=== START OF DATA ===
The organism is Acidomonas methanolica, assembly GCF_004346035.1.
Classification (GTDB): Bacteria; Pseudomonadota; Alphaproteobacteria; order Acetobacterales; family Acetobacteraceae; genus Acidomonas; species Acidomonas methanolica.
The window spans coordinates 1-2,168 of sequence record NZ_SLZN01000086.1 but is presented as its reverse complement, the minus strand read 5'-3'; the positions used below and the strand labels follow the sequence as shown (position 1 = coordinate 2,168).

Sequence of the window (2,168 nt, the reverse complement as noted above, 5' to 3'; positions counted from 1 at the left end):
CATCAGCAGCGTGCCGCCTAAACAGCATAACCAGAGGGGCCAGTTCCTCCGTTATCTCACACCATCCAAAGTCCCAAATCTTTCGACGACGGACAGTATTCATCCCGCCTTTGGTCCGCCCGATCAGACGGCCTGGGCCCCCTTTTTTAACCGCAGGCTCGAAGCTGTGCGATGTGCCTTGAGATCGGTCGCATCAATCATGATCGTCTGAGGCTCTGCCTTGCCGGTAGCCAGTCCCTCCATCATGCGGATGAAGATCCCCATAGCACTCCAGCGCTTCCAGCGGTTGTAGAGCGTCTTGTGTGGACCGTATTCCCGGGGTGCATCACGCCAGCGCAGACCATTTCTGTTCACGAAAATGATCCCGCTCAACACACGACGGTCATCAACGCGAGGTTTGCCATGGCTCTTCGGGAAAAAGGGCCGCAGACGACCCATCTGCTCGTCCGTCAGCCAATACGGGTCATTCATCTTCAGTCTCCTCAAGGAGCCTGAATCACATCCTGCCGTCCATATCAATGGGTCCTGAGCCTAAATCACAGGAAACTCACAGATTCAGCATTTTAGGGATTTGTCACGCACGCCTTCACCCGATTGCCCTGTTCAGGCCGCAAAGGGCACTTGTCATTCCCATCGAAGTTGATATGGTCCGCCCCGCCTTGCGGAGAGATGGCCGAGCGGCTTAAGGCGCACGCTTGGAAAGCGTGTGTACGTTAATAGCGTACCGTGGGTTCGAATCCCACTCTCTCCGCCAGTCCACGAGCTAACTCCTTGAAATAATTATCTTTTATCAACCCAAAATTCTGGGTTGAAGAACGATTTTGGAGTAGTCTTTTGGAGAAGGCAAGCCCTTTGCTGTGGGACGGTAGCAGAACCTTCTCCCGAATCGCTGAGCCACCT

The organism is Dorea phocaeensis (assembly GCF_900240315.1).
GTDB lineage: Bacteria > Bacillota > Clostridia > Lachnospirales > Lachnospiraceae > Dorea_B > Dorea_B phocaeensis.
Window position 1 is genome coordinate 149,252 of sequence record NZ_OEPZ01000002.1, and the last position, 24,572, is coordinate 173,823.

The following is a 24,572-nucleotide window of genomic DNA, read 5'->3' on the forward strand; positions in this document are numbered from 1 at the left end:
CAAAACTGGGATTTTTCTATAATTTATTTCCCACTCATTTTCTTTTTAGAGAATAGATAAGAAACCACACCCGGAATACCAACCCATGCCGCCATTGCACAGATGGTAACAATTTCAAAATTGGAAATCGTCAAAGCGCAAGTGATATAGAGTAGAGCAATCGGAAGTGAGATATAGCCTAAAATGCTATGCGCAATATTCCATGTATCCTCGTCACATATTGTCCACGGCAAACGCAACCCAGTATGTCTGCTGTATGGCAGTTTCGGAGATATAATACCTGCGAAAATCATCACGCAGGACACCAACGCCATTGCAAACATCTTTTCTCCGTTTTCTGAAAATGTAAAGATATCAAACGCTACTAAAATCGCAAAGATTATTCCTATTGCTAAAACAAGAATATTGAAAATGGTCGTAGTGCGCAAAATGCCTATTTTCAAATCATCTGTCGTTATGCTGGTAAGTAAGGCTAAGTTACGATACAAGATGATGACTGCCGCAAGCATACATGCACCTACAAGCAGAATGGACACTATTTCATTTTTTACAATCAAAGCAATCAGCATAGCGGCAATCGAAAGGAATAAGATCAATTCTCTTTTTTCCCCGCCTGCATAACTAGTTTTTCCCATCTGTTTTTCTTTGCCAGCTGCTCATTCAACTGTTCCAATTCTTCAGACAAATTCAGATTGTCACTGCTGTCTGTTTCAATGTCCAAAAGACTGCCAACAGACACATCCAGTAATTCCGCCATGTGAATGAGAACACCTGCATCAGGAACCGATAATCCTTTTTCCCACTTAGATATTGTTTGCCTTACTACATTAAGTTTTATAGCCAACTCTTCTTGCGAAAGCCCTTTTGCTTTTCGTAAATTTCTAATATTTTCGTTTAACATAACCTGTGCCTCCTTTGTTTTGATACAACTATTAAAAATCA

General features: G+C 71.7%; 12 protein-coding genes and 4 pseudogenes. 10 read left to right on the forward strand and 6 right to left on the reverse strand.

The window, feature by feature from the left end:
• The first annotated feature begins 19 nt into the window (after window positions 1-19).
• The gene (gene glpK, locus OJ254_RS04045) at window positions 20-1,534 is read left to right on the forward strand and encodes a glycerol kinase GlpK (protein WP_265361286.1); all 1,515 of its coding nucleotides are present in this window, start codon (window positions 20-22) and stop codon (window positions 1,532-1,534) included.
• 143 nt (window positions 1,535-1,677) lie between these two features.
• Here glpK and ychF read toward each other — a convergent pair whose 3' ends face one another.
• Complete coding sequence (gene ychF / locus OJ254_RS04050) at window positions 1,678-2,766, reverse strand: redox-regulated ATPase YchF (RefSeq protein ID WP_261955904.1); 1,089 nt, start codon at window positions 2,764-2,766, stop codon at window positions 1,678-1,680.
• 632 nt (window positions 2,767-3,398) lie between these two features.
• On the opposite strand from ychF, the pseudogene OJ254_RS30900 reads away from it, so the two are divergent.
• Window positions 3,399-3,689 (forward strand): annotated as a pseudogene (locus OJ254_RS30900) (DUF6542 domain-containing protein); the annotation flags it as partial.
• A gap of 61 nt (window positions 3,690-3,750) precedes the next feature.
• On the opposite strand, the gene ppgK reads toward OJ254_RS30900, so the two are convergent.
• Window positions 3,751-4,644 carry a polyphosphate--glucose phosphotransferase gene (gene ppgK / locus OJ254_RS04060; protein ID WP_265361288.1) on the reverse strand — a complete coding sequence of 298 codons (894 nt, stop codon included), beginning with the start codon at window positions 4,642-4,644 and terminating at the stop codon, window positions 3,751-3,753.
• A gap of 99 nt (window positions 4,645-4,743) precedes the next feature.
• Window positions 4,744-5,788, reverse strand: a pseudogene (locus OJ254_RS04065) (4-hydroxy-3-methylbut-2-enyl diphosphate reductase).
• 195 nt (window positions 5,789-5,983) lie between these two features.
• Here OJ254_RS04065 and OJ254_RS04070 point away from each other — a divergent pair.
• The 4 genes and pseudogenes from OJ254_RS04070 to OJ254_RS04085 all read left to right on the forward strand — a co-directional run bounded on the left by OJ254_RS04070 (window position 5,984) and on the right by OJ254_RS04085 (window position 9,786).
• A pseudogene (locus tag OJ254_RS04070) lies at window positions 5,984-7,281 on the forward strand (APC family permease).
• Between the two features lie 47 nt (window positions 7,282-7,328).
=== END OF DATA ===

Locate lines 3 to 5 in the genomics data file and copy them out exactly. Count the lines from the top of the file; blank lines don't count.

The window spans coordinates 1-2,168 of sequence record NZ_SLZN01000086.1 but is presented as its reverse complement, the minus strand read 5'-3'; the positions used below and the strand labels follow the sequence as shown (position 1 = coordinate 2,168).

Sequence of the window (2,168 nt, the reverse complement as noted above, 5' to 3'; positions counted from 1 at the left end):
CATCAGCAGCGTGCCGCCTAAACAGCATAACCAGAGGGGCCAGTTCCTCCGTTATCTCACACCATCCAAAGTCCCAAATCTTTCGACGACGGACAGTATTCATCCCGCCTTTGGTCCGCCCGATCAGACGGCCTGGGCCCCCTTTTTTAACCGCAGGCTCGAAGCTGTGCGATGTGCCTTGAGATCGGTCGCATCAATCATGATCGTCTGAGGCTCTGCCTTGCCGGTAGCCAGTCCCTCCATCATGCGGATGAAGATCCCCATAGCACTCCAGCGCTTCCAGCGGTTGTAGAGCGTCTTGTGTGGACCGTATTCCCGGGGTGCATCACGCCAGCGCAGACCATTTCTGTTCACGAAAATGATCCCGCTCAACACACGACGGTCATCAACGCGAGGTTTGCCATGGCTCTTCGGGAAAAAGGGCCGCAGACGACCCATCTGCTCGTCCGTCAGCCAATACGGGTCATTCATCTTCAGTCTCCTCAAGGAGCCTGAATCACATCCTGCCGTCCATATCAATGGGTCCTGAGCCTAAATCACAGGAAACTCACAGATTCAGCATTTTAGGGATTTGTCACGCACGCCTTCACCCGATTGCCCTGTTCAGGCCGCAAAGGGCACTTGTCATTCCCATCGAAGTTGATATGGTCCGCCCCGCCTTGCGGAGAGATGGCCGAGCGGCTTAAGGCGCACGCTTGGAAAGCGTGTGTACGTTAATAGCGTACCGTGGGTTCGAATCCCACTCTCTCCGCCAGTCCACGAGCTAACTCCTTGAAATAATTATCTTTTATCAACCCAAAATTCTGGGTTGAAGAACGATTTTGGAGTAGTCTTTTGGAGAAGGCAAGCCCTTTGCTGTGGGACGGTAGCAGAACCTTCTCCCGAATCGCTGAGCCACCT